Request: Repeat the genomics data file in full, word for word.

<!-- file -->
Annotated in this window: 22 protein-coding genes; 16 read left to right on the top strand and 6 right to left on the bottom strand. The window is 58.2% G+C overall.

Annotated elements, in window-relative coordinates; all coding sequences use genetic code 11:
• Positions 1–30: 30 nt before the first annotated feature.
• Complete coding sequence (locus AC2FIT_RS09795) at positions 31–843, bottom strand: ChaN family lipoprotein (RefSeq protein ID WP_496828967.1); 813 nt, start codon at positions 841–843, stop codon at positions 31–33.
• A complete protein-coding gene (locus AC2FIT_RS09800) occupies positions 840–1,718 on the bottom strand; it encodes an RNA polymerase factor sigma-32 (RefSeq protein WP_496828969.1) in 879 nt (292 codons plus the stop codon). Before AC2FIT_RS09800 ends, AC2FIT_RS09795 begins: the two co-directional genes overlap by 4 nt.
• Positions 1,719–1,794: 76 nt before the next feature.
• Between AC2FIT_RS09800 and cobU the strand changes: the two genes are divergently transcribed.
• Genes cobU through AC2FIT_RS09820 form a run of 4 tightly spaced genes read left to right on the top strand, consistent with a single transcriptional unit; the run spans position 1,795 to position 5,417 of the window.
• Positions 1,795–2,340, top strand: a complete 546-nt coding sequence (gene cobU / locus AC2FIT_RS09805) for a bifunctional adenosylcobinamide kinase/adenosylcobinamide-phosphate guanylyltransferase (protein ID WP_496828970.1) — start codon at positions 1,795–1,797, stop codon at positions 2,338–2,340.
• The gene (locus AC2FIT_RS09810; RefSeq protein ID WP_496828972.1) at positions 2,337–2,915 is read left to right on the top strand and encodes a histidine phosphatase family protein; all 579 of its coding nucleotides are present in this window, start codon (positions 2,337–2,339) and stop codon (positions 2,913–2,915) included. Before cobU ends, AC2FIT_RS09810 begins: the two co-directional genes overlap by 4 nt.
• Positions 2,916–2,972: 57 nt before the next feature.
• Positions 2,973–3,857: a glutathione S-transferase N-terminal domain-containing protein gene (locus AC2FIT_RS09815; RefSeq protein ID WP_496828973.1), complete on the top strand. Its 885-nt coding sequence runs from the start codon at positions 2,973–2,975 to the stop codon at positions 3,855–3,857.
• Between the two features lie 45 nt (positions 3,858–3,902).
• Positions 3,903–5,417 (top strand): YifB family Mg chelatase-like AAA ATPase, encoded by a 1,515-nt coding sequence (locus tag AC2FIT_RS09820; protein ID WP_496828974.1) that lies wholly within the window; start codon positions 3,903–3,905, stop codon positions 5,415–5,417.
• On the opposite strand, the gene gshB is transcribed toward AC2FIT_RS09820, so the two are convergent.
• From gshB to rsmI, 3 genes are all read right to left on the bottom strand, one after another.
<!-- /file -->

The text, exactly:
Annotated in this window: 22 protein-coding genes; 16 read left to right on the top strand and 6 right to left on the bottom strand. The window is 58.2% G+C overall.

Annotated elements, in window-relative coordinates; all coding sequences use genetic code 11:
• Positions 1–30: 30 nt before the first annotated feature.
• Complete coding sequence (locus AC2FIT_RS09795) at positions 31–843, bottom strand: ChaN family lipoprotein (RefSeq protein ID WP_496828967.1); 813 nt, start codon at positions 841–843, stop codon at positions 31–33.
• A complete protein-coding gene (locus AC2FIT_RS09800) occupies positions 840–1,718 on the bottom strand; it encodes an RNA polymerase factor sigma-32 (RefSeq protein WP_496828969.1) in 879 nt (292 codons plus the stop codon). Before AC2FIT_RS09800 ends, AC2FIT_RS09795 begins: the two co-directional genes overlap by 4 nt.
• Positions 1,719–1,794: 76 nt before the next feature.
• Between AC2FIT_RS09800 and cobU the strand changes: the two genes are divergently transcribed.
• Genes cobU through AC2FIT_RS09820 form a run of 4 tightly spaced genes read left to right on the top strand, consistent with a single transcriptional unit; the run spans position 1,795 to position 5,417 of the window.
• Positions 1,795–2,340, top strand: a complete 546-nt coding sequence (gene cobU / locus AC2FIT_RS09805) for a bifunctional adenosylcobinamide kinase/adenosylcobinamide-phosphate guanylyltransferase (protein ID WP_496828970.1) — start codon at positions 1,795–1,797, stop codon at positions 2,338–2,340.
• The gene (locus AC2FIT_RS09810; RefSeq protein ID WP_496828972.1) at positions 2,337–2,915 is read left to right on the top strand and encodes a histidine phosphatase family protein; all 579 of its coding nucleotides are present in this window, start codon (positions 2,337–2,339) and stop codon (positions 2,913–2,915) included. Before cobU ends, AC2FIT_RS09810 begins: the two co-directional genes overlap by 4 nt.
• Positions 2,916–2,972: 57 nt before the next feature.
• Positions 2,973–3,857: a glutathione S-transferase N-terminal domain-containing protein gene (locus AC2FIT_RS09815; RefSeq protein ID WP_496828973.1), complete on the top strand. Its 885-nt coding sequence runs from the start codon at positions 2,973–2,975 to the stop codon at positions 3,855–3,857.
• Between the two features lie 45 nt (positions 3,858–3,902).
• Positions 3,903–5,417 (top strand): YifB family Mg chelatase-like AAA ATPase, encoded by a 1,515-nt coding sequence (locus tag AC2FIT_RS09820; protein ID WP_496828974.1) that lies wholly within the window; start codon positions 3,903–3,905, stop codon positions 5,415–5,417.
• On the opposite strand, the gene gshB is transcribed toward AC2FIT_RS09820, so the two are convergent.
• From gshB to rsmI, 3 genes are all read right to left on the bottom strand, one after another.